Early results of a non-invasive extendible prosthesis for limb-salvage surgery in children with bone tumours

N. Hwang, R. J. Grimer, S. R. Carter, R. M. Tillman, A. Abudu, L. M. Jeys

Abstract

We reviewed our initial seven-year experience with a non-invasive extendible prosthesis in 34 children with primary bone tumours. The distal femur was replaced in 25 cases, total femur in five, proximal femur in one and proximal tibia in three. The mean follow-up was 44 months (15 to 86) and 27 patients (79%) remain alive. The prostheses were lengthened by an electromagnetic induction mechanism in an outpatient setting and a mean extension of 32 mm (4 to 80) was achieved without anaesthesia. There were lengthening complications in two children: failed lengthening in one and the formation of scar tissue in the other. Deep infection developed in six patients (18%) and local recurrence in three. A total of 11 patients required further surgery to the leg. Amputation was necessary in five patients (20%) and a two-stage revision in another. There were no cases of loosening, but two patients had implant breakage and required revision. The mean Musculoskeletal Tumor Society functional score was 85% (60% to 100%) at last known follow-up. These early results demonstrate that the non-invasive extendible prosthesis allows successful lengthening without surgical intervention, but the high incidence of infection is a cause for concern.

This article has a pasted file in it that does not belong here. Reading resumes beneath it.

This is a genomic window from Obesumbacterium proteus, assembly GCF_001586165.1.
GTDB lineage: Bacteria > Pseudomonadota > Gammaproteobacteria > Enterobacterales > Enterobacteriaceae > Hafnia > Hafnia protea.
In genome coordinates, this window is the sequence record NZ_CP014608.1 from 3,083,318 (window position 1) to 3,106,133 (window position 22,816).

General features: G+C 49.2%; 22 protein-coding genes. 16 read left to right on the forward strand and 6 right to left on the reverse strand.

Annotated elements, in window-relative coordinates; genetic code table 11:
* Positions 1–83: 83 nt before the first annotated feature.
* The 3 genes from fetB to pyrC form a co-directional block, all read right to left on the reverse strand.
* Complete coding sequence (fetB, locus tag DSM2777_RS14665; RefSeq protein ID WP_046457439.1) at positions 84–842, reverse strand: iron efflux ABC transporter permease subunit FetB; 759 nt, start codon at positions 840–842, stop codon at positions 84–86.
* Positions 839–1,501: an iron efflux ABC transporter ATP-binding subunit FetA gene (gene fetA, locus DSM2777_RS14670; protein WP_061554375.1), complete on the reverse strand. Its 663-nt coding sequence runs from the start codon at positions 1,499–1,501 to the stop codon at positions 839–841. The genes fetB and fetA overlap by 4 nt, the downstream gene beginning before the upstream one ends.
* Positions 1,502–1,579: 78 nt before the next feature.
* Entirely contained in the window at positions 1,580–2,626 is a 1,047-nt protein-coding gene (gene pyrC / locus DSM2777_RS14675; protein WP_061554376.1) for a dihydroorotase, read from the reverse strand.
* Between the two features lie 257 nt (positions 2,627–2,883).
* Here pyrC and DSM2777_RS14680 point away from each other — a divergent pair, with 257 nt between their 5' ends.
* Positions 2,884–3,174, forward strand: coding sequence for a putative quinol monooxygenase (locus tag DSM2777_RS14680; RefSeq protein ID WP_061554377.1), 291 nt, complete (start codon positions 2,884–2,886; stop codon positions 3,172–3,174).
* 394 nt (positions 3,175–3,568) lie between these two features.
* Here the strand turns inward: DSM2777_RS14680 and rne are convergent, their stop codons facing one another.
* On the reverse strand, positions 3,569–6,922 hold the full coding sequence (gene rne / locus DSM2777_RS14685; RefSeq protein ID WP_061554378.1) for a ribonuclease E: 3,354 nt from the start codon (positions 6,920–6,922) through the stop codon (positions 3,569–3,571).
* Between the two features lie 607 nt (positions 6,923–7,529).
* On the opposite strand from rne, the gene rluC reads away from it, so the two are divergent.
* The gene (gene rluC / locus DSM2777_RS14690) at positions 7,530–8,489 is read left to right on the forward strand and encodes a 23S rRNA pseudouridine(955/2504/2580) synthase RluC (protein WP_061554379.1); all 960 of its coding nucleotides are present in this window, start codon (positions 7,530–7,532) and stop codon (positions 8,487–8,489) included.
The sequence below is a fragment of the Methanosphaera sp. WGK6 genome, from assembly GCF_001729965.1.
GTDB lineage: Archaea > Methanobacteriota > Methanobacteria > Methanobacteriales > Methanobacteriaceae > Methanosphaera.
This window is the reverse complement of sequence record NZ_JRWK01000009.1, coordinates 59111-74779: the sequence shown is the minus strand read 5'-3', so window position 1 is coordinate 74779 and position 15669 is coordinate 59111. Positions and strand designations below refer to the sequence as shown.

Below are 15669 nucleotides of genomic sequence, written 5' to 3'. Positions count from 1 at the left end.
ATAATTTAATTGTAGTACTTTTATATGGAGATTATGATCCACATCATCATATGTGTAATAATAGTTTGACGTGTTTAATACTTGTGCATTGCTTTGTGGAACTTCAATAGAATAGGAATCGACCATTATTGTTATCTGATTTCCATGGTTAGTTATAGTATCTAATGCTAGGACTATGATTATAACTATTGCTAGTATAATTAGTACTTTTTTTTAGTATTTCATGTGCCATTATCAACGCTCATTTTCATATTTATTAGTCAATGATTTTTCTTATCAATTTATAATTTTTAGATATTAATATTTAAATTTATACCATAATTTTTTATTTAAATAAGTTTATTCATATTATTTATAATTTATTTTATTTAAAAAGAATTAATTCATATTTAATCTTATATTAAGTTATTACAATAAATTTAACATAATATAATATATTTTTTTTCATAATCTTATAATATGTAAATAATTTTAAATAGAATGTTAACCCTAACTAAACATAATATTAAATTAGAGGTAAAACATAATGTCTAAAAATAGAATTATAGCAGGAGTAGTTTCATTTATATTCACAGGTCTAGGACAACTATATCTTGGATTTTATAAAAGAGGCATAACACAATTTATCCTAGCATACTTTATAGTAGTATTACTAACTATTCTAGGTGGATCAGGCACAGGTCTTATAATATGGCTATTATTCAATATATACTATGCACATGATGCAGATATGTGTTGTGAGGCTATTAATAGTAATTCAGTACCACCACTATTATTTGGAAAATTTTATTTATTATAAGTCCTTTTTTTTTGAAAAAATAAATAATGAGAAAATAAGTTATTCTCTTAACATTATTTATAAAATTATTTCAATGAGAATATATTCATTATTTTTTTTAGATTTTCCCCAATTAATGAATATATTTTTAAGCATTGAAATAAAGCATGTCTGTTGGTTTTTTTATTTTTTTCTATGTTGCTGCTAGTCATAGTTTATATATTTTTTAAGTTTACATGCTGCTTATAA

Footnotes

  • No benefits in any form have been received or will be received from a commercial party related directly or indirectly to the subject of this article.

  • Received May 7, 2011.
  • Accepted September 27, 2011.
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